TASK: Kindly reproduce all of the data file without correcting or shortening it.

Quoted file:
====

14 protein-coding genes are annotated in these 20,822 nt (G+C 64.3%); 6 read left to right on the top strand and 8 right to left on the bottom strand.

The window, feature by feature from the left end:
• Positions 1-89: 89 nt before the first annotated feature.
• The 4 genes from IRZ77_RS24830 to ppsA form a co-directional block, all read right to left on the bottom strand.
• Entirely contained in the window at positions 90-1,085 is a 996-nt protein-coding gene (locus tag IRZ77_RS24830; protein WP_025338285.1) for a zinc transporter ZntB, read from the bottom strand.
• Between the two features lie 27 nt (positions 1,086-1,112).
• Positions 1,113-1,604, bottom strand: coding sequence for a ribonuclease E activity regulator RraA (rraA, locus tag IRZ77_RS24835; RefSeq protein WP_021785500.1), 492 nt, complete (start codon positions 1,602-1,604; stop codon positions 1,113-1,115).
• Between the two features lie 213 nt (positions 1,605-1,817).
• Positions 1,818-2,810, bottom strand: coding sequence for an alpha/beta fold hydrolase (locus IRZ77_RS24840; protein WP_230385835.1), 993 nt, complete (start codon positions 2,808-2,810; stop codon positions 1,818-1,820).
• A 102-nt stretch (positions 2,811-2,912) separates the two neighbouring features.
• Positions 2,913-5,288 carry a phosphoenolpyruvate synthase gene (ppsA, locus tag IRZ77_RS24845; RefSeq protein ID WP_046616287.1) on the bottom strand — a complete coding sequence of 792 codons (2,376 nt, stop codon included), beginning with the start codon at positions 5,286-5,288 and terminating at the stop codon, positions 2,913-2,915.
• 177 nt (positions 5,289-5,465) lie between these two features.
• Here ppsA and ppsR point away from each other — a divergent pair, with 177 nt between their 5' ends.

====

14 protein-coding genes are annotated in these 20,822 nt (G+C 64.3%); 6 read left to right on the top strand and 8 right to left on the bottom strand.

The window, feature by feature from the left end:
• Positions 1-89: 89 nt before the first annotated feature.
• The 4 genes from IRZ77_RS24830 to ppsA form a co-directional block, all read right to left on the bottom strand.
• Entirely contained in the window at positions 90-1,085 is a 996-nt protein-coding gene (locus tag IRZ77_RS24830; protein WP_025338285.1) for a zinc transporter ZntB, read from the bottom strand.
• Between the two features lie 27 nt (positions 1,086-1,112).
• Positions 1,113-1,604, bottom strand: coding sequence for a ribonuclease E activity regulator RraA (rraA, locus tag IRZ77_RS24835; RefSeq protein WP_021785500.1), 492 nt, complete (start codon positions 1,602-1,604; stop codon positions 1,113-1,115).
• Between the two features lie 213 nt (positions 1,605-1,817).
• Positions 1,818-2,810, bottom strand: coding sequence for an alpha/beta fold hydrolase (locus IRZ77_RS24840; protein WP_230385835.1), 993 nt, complete (start codon positions 2,808-2,810; stop codon positions 1,818-1,820).
• A 102-nt stretch (positions 2,811-2,912) separates the two neighbouring features.
• Positions 2,913-5,288 carry a phosphoenolpyruvate synthase gene (ppsA, locus tag IRZ77_RS24845; RefSeq protein ID WP_046616287.1) on the bottom strand — a complete coding sequence of 792 codons (2,376 nt, stop codon included), beginning with the start codon at positions 5,286-5,288 and terminating at the stop codon, positions 2,913-2,915.
• 177 nt (positions 5,289-5,465) lie between these two features.
• Here ppsA and ppsR point away from each other — a divergent pair, with 177 nt between their 5' ends.